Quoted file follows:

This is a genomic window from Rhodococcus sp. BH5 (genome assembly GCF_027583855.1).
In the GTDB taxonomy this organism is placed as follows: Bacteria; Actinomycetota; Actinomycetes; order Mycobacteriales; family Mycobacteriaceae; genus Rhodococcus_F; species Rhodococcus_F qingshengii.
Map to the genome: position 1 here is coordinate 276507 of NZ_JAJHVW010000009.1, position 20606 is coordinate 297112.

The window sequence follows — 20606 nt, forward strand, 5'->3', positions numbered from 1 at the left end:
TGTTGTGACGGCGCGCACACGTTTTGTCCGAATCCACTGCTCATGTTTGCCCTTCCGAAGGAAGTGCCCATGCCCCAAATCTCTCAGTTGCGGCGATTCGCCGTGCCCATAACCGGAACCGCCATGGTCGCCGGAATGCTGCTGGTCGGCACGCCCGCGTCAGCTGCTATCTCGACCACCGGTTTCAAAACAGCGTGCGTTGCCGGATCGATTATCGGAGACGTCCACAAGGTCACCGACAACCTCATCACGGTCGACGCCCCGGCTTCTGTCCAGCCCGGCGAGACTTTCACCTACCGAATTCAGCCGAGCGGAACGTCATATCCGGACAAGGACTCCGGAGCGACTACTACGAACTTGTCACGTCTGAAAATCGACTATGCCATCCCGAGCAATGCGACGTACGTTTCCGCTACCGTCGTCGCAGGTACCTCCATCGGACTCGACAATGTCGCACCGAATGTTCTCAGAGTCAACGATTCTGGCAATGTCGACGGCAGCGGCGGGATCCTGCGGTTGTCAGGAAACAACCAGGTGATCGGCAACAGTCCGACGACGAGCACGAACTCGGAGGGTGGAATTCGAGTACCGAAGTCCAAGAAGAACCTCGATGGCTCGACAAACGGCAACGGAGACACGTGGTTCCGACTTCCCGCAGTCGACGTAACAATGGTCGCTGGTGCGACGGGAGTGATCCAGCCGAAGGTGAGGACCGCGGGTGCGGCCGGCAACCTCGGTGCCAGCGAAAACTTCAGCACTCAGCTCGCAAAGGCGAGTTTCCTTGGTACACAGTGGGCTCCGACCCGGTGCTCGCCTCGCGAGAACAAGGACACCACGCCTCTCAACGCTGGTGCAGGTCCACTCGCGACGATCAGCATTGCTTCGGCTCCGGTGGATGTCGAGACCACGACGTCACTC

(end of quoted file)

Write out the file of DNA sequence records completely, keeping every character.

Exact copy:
This is a genomic window from Rhodococcus sp. BH5 (genome assembly GCF_027583855.1).
In the GTDB taxonomy this organism is placed as follows: Bacteria; Actinomycetota; Actinomycetes; order Mycobacteriales; family Mycobacteriaceae; genus Rhodococcus_F; species Rhodococcus_F qingshengii.
Map to the genome: position 1 here is coordinate 276507 of NZ_JAJHVW010000009.1, position 20606 is coordinate 297112.

The window sequence follows — 20606 nt, forward strand, 5'->3', positions numbered from 1 at the left end:
TGTTGTGACGGCGCGCACACGTTTTGTCCGAATCCACTGCTCATGTTTGCCCTTCCGAAGGAAGTGCCCATGCCCCAAATCTCTCAGTTGCGGCGATTCGCCGTGCCCATAACCGGAACCGCCATGGTCGCCGGAATGCTGCTGGTCGGCACGCCCGCGTCAGCTGCTATCTCGACCACCGGTTTCAAAACAGCGTGCGTTGCCGGATCGATTATCGGAGACGTCCACAAGGTCACCGACAACCTCATCACGGTCGACGCCCCGGCTTCTGTCCAGCCCGGCGAGACTTTCACCTACCGAATTCAGCCGAGCGGAACGTCATATCCGGACAAGGACTCCGGAGCGACTACTACGAACTTGTCACGTCTGAAAATCGACTATGCCATCCCGAGCAATGCGACGTACGTTTCCGCTACCGTCGTCGCAGGTACCTCCATCGGACTCGACAATGTCGCACCGAATGTTCTCAGAGTCAACGATTCTGGCAATGTCGACGGCAGCGGCGGGATCCTGCGGTTGTCAGGAAACAACCAGGTGATCGGCAACAGTCCGACGACGAGCACGAACTCGGAGGGTGGAATTCGAGTACCGAAGTCCAAGAAGAACCTCGATGGCTCGACAAACGGCAACGGAGACACGTGGTTCCGACTTCCCGCAGTCGACGTAACAATGGTCGCTGGTGCGACGGGAGTGATCCAGCCGAAGGTGAGGACCGCGGGTGCGGCCGGCAACCTCGGTGCCAGCGAAAACTTCAGCACTCAGCTCGCAAAGGCGAGTTTCCTTGGTACACAGTGGGCTCCGACCCGGTGCTCGCCTCGCGAGAACAAGGACACCACGCCTCTCAACGCTGGTGCAGGTCCACTCGCGACGATCAGCATTGCTTCGGCTCCGGTGGATGTCGAGACCACGACGTCACTC